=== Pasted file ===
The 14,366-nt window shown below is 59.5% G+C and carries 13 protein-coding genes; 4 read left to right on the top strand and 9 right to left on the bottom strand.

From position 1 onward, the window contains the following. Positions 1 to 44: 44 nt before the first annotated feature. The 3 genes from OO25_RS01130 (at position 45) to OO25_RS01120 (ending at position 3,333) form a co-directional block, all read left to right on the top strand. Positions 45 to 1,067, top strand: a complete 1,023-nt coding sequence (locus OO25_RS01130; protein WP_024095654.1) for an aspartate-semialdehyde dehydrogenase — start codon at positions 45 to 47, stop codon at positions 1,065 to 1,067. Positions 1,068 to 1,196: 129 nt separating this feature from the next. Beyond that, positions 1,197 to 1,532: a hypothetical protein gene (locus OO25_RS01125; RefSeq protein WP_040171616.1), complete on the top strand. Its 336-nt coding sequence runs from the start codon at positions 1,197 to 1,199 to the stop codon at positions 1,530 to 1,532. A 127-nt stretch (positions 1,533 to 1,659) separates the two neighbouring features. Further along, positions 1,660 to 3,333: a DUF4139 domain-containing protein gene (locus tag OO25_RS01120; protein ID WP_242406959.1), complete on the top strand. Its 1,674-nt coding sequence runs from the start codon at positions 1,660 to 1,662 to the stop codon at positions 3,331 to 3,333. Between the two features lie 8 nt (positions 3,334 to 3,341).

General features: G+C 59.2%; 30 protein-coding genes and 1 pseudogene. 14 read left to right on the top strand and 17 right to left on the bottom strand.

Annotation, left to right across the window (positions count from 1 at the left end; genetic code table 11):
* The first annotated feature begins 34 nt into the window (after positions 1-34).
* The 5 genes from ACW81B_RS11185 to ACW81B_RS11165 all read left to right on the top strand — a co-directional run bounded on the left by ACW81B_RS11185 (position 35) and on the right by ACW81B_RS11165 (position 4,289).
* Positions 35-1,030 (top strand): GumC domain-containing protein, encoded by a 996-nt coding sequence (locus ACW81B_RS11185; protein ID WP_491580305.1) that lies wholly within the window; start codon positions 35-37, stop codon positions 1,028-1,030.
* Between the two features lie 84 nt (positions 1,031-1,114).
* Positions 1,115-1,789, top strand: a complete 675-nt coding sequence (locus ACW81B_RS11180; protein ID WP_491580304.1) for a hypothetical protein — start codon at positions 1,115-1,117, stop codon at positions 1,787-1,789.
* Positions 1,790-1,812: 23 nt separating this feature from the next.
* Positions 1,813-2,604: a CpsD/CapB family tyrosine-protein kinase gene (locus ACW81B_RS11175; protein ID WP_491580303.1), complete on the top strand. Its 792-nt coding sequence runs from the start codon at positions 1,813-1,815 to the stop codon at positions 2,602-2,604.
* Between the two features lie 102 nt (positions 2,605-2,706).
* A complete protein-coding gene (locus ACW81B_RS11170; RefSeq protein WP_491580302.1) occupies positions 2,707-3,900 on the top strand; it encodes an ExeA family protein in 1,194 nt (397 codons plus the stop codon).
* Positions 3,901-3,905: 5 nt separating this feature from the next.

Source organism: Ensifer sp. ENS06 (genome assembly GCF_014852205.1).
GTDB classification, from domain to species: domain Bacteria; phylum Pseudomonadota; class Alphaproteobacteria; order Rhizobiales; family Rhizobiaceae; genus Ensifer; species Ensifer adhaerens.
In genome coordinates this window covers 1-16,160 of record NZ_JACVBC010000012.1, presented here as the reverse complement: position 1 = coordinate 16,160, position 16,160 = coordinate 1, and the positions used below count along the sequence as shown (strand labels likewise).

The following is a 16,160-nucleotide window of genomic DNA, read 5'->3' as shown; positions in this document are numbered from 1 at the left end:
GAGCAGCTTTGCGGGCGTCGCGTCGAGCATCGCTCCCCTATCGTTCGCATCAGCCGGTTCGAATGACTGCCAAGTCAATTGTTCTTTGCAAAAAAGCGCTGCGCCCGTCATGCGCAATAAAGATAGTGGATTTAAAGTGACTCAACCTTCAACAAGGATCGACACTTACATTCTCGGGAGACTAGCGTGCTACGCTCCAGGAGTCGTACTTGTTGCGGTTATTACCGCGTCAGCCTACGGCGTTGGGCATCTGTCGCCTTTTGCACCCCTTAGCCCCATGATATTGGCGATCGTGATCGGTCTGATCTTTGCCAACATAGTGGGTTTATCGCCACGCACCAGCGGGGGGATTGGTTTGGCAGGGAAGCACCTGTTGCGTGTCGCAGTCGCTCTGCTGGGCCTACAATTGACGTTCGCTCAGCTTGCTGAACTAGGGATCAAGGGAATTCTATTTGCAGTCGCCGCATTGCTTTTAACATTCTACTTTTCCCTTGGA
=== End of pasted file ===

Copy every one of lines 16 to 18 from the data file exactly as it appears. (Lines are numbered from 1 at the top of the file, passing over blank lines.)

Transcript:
GTDB classification, from domain to species: domain Bacteria; phylum Pseudomonadota; class Alphaproteobacteria; order Rhizobiales; family Rhizobiaceae; genus Ensifer; species Ensifer adhaerens.
In genome coordinates this window covers 1-16,160 of record NZ_JACVBC010000012.1, presented here as the reverse complement: position 1 = coordinate 16,160, position 16,160 = coordinate 1, and the positions used below count along the sequence as shown (strand labels likewise).

The following is a 16,160-nucleotide window of genomic DNA, read 5'->3' as shown; positions in this document are numbered from 1 at the left end: